A recent report out from the Association of Certified Fraud Examiners (ACFE) confirms a growing and alarming trend – occupational fraud continues to rise, and with it businesses are ravaged by massive costs. The multi-layered impact of occupational fraud affects nearly every industry in every region worldwide – from the US and Canada, throughout Europe, Asia, the Middle East, and into Africa.
It is estimated that approximately 5% of a business’ annual revenues are lost when occupational fraud hits, with many cases never even detected – so the true cost is ultimately unknown. The 2016 ACFE report cites more than $6.3 billion in damages from the occupational fraud cases studied worldwide, from a survey set of 2,410 businesses. Global losses in total are projected at more than $3.7 trillion.
The Sting of a Scheme
Occupational fraud typically covers three categories: asset misappropriations like theft, skimming, or fraudulent disbursements; corruption: including bribery, conflicts of interest, extortion; and financial statement fraud: misreporting as overstatement or understatement. While asset misappropriations are the most common, representing over 80% of cases, the median loss is reported at around $125,000. Comparatively, when financial statement fraud is involved (less than 10% of all cases) the impact can destroy a company, with a median loss of nearly $1M.
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The ultimate goal of any security program is to manage and mitigate risks. What do we mean by risk? In its broadest sense, risk can be defined as the likelihood of loss of anything having value, including people, facilities, information, equipment, and reputation. In a sense specific to security and loss prevention, risk is the probability that a particular threat will exploit a given vulnerability, leading to an unwanted result.
Knowing your risks is the obvious first step. But what is the best approach? And where do you go from there? Here are some key considerations:
First and foremost, identifying the threats to your business is instrumental. It is likely that your institution already has experience with a number of risk factors, but it is important to understand the rate in which new threats arise. It is crucial, therefore, to monitor emergent threats targeting your industry. This can often be accomplished by reading trade publications, engaging in discussions at industry conferences and loss prevention forums, and by obtaining case studies. Also, a number of sources provide crime metrics, some of which are industry specific, and can be very beneficial in identifying threats. … Continue reading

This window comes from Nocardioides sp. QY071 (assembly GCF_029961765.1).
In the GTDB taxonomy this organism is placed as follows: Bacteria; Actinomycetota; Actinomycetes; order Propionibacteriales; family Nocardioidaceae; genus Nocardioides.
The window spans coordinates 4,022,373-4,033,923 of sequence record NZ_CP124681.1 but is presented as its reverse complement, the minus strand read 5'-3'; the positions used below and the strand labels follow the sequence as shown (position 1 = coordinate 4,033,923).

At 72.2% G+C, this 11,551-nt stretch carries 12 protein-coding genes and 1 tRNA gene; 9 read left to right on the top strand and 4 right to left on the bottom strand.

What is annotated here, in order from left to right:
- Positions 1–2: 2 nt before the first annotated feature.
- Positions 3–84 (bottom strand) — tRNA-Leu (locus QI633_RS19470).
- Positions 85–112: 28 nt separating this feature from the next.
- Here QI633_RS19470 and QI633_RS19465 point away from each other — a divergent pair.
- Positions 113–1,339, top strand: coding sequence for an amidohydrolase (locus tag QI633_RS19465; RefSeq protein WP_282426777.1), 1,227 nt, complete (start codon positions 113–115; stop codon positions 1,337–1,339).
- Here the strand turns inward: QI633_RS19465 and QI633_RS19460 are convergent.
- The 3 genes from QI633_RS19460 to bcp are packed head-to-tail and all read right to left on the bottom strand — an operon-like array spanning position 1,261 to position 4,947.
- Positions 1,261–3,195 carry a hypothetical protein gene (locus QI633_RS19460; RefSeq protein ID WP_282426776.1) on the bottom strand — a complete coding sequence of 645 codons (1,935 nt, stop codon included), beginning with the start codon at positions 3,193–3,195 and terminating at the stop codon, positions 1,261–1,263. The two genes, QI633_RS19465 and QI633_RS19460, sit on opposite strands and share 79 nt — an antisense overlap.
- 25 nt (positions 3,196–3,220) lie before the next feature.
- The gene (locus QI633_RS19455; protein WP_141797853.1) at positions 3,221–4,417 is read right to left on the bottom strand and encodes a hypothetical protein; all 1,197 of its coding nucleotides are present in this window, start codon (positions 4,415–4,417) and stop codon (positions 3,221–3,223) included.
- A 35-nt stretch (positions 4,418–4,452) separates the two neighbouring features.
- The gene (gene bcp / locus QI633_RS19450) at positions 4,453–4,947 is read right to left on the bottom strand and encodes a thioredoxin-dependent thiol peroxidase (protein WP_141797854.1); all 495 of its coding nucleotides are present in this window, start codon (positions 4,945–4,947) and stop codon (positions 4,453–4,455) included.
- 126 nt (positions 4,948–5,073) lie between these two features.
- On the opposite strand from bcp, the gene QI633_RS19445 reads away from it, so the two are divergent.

We’re pleased to kick off the new year by sharing our most-read blog posts from the Risk Management Blog in 2014.
Payroll fraud accounts for about 9.3% of occupational fraud at a cost of over $300 million per year across all types of organizations. One of the most common forms of payroll fraud is the use of “ghost employees” to divert money to fraudulent identities. Like all organizational frauds, this is a hidden crime that can best be prevented by controls designed to expose all payroll transactions.
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In this post, we offer an overview of the elements of a fraud prevention program that would be useful in any organization. Summarized from, Managing the Business Risk of Fraud: A Practical Guide, produced by a consortium of associations, the guidelines point to specific steps managers can take to implement an effective fraud prevention program.
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Organizational fraud is a hidden crime. But when it is detected, it is often by a colleague or employee of the perpetrator who happens to discover the fraud – over 40% of the initial detection of a fraud is through a tip, most often from an employee. That’s why the ACFE Fraud Prevention Checkup highlights the necessity of a fraud reporting mechanism, in other words, a whistle-blower program.
An effective whistle-blower program has to both encourage the person who discovers the crime to report it and give him the means to do so. A potential whistle-blower may be someone who works closely with the perpetrator, with bonds of friendship or fears of retribution. The program needs to overcome these barriers to be effective.
In fact, research by the law firm Labaton Sucharow reported in Security Magazine in an article by Jim Ratley found that 34% of employees have learned about “workplace misconduct” and that most of them would report it if they could. The factors that could encourage them to report the issues included remaining anonymous, avoiding retaliation, and getting a reward. … Continue reading
Most managers, and in fact employees at all levels, assume their co-workers are honest and working to do their best for the organization. Unless they are the one who is perpetrating a fraud.
Unfortunately, occupational fraud is a lot more common than most people think. The Association of Certified Fraud Examiners (ACFE) has published a series of reports based on fraud examiners’ actual cases that document the pervasiveness of these hidden crimes. The 2014 edition of the Report to the Nations on Occupational Fraud and Abuse confirms that fraudsters steal 5% of top line revenue every year, which amounts to over $650 billion per year in the U.S. alone, and an astonishing $3.7 trillion worldwide. … Continue reading